Defendant wife in a protracted litigation, one of several between the parties, by postjudgment motion sought to set aside the final judgment of divorce against her on the ground that the court never had subject matter jurisdiction (CPLR 5015, subd [a], par 4). Plaintiff husband started the action, originally only for a separation, in August, 1965. After an appeal and two trials the husband obtained the judgment of divorce in 1970. The Appellate Division affirmed that judgment in 1972, and both that court and this denied leave to appeal to the Court of Appeals. Special Term, in 1975, granted the wife's motion to set aside the judgment, but the Appellate Division modified the order by denying the motion and reinstating the final judgment of divorce. Defendant wife appeals.
In the postjudgment motion, by a newly retained lawyer, made four years after the final judgment and almost two years after appeal had been exhausted, the wife argued that the Supreme Court had been without subject matter jurisdiction. There had been failure, she contended, to satisfy the durational residence requirement by the husband in order for him to obtain a divorce under the State's liberal divorce laws enacted while the action was pending. Her theory is that the Supreme Court's jurisdiction in matrimonial actions for separation and divorce is exclusively statutory and absent the basic facts upon which to ground such actions the court is without subject matter jurisdiction, which, she argues, may never be cured, waived, or overcome. The issue is, therefore, whether, as the wife argues, the residence requirements in matrimonial actions, often described as jurisdictional, involve a kind of subject matter jurisdiction without which a court is powerless to render a valid judgment.
The order of the Appellate Division should be affirmed. Just as one of the statutory grounds in section 170 of the Domestic
The parties were married in New York in 1938. After an apparently turbulent marriage, marked since 1953 by a series of bitter litigations, the husband, on August 10, 1965, began this action for a separation on the ground of cruelty. After nonjury trial, Supreme Court, on June 28, 1967, dismissed the complaint, but, on March 26, 1968, the Appellate Division reversed, and ordered a new trial. At the second trial, plaintiff husband, in reliance upon the then recent liberalizing changes in the divorce law, added a prayer for a judgment of absolute divorce, on the same allegations and proof as the earlier cause for separation. The husband was granted a judgment of divorce on March 16, 1970, and, after modifications not now relevant, the judgment was affirmed by the Appellate Division on October 26, 1972. Leave to appeal to the Court of Appeals was denied by both the Appellate Division and this court. The final judgment was thus beyond further review.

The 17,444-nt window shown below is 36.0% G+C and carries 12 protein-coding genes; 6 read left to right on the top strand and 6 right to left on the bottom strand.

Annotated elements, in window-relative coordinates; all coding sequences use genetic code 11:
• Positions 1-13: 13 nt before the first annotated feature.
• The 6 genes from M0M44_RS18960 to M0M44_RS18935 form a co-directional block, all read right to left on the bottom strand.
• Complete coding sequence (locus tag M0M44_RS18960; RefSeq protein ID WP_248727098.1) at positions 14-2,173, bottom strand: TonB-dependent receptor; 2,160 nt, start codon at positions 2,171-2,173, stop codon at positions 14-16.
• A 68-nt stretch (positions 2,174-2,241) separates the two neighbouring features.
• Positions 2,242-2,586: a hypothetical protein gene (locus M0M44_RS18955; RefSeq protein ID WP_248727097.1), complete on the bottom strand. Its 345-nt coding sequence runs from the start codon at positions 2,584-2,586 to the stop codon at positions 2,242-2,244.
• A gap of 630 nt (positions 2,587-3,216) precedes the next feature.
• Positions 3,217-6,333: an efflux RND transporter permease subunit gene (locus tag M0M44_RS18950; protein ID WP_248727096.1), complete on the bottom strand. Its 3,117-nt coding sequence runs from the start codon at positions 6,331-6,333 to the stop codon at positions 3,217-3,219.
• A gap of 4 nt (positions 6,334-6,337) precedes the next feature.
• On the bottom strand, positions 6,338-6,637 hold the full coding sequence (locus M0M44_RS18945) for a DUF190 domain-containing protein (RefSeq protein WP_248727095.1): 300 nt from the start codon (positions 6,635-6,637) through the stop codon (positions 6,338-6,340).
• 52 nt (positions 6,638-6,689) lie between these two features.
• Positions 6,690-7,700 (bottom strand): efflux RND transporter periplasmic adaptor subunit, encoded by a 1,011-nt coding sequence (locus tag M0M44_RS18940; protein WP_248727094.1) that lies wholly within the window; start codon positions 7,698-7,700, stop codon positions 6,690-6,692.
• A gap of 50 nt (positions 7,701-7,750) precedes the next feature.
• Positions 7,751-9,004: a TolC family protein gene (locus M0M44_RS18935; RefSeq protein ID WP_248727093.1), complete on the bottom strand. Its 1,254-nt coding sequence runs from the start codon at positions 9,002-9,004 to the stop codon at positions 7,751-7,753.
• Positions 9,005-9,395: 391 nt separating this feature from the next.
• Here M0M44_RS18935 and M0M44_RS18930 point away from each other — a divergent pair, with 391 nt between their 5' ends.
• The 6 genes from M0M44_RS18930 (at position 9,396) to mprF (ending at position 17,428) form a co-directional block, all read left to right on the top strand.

Then, nearly two years later, defendant, through her most recently retained lawyer, moved to vacate the judgment, contending that the court had been without subject matter jurisdiction to entertain the divorce action. She argued that the husband had not been a resident of New York for a full year preceding the commencement of the original action, and that the court had thus erroneously granted a divorce judgment in violation of the provisions of section 230. This defect, she urged, deprived the court of subject matter jurisdiction, and all the proceedings and the judgment were a nullity.
There are complications of fact and law of only marginal
The confusion, if there be confusion, starts with a line of decisions dating back to the last century and continuing into the present in which this court has said with less than perfect meticulousness that "jurisdiction" of New York courts in matrimonial cases is limited to the powers conferred by statute (Matter of Seitz v Drogheo, 21 N.Y.2d 181, 185; Langerman v Langerman, 303 N.Y. 465, 469-471; Caldwell v Caldwell, 298 N.Y. 146, 152; Ackerman v Ackerman, 200 N.Y. 72, 76; Walker v Walker, 155 N.Y. 77, 80; Erkenbrach v Erkenbrach, 96 N.Y. 456, 463-465). Jurisdiction is a word of elastic, diverse, and disparate meanings (see Nuernberger v State, 41 N.Y.2d 111).
A statement that a court lacks "jurisdiction" to decide a case may, in reality, mean that elements of a cause of action are absent (see, e.g., McNamara v Allstate Ins. Co., 3 A.D.2d 295, 299). Similarly, questions of mootness and standing of parties may be characterized as raising questions of subject matter jurisdiction (see, e.g., Sosna v Iowa, 419 U.S. 393, 398, 402, supra; Massachusetts v Mellon, 262 U.S. 447, 484-485). But these are not the kinds of judicial infirmities to which CPLR 5015 (subd [a], par 4) is addressed. That provision is designed to preserve objections so fundamental to the power of adjudication of a court that they survive even a final judgment or
In Thrasher v United States Liab. Ins. Co. (19 N.Y.2d 159, 166), this court, in discussing subject matter jurisdiction, drew a clear distinction between a court's competence to entertain an action and its power to render a judgment on the merits (accord Burnet v Desmornes, 226 U.S. 145, 147 [HOLMES, J]). Absence of competence to entertain an action deprives the court of "subject matter jurisdiction"; absence of power to reach the merits does not.